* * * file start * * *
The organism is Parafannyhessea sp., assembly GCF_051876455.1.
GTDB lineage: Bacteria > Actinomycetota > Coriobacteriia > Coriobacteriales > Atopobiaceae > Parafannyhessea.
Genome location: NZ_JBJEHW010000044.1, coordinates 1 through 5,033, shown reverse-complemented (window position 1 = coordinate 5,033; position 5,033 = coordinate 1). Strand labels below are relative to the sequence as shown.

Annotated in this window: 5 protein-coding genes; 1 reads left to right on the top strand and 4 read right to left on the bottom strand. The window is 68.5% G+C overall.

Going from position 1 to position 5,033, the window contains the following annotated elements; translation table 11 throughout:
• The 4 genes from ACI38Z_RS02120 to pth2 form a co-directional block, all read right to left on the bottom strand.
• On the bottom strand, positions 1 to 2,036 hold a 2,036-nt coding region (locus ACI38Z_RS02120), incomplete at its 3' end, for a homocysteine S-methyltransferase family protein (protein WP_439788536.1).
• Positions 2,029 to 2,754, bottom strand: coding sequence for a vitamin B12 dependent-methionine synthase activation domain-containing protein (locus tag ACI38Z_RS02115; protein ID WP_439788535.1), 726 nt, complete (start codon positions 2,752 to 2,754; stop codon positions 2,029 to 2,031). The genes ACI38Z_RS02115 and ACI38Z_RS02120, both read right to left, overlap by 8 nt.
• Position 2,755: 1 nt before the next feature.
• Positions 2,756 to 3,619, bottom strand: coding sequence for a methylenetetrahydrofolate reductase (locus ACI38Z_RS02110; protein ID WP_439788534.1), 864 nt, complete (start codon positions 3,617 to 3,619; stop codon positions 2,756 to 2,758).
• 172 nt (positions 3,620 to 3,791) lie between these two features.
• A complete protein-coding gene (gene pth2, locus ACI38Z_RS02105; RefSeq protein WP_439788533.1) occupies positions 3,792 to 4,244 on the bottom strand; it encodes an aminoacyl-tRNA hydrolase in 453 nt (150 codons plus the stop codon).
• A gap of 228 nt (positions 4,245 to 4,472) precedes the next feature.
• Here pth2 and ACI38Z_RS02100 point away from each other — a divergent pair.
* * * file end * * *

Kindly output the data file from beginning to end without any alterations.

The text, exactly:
The organism is Parafannyhessea sp., assembly GCF_051876455.1.
GTDB lineage: Bacteria > Actinomycetota > Coriobacteriia > Coriobacteriales > Atopobiaceae > Parafannyhessea.
Genome location: NZ_JBJEHW010000044.1, coordinates 1 through 5,033, shown reverse-complemented (window position 1 = coordinate 5,033; position 5,033 = coordinate 1). Strand labels below are relative to the sequence as shown.

Annotated in this window: 5 protein-coding genes; 1 reads left to right on the top strand and 4 read right to left on the bottom strand. The window is 68.5% G+C overall.

Going from position 1 to position 5,033, the window contains the following annotated elements; translation table 11 throughout:
• The 4 genes from ACI38Z_RS02120 to pth2 form a co-directional block, all read right to left on the bottom strand.
• On the bottom strand, positions 1 to 2,036 hold a 2,036-nt coding region (locus ACI38Z_RS02120), incomplete at its 3' end, for a homocysteine S-methyltransferase family protein (protein WP_439788536.1).
• Positions 2,029 to 2,754, bottom strand: coding sequence for a vitamin B12 dependent-methionine synthase activation domain-containing protein (locus tag ACI38Z_RS02115; protein ID WP_439788535.1), 726 nt, complete (start codon positions 2,752 to 2,754; stop codon positions 2,029 to 2,031). The genes ACI38Z_RS02115 and ACI38Z_RS02120, both read right to left, overlap by 8 nt.
• Position 2,755: 1 nt before the next feature.
• Positions 2,756 to 3,619, bottom strand: coding sequence for a methylenetetrahydrofolate reductase (locus ACI38Z_RS02110; protein ID WP_439788534.1), 864 nt, complete (start codon positions 3,617 to 3,619; stop codon positions 2,756 to 2,758).
• 172 nt (positions 3,620 to 3,791) lie between these two features.
• A complete protein-coding gene (gene pth2, locus ACI38Z_RS02105; RefSeq protein WP_439788533.1) occupies positions 3,792 to 4,244 on the bottom strand; it encodes an aminoacyl-tRNA hydrolase in 453 nt (150 codons plus the stop codon).
• A gap of 228 nt (positions 4,245 to 4,472) precedes the next feature.
• Here pth2 and ACI38Z_RS02100 point away from each other — a divergent pair.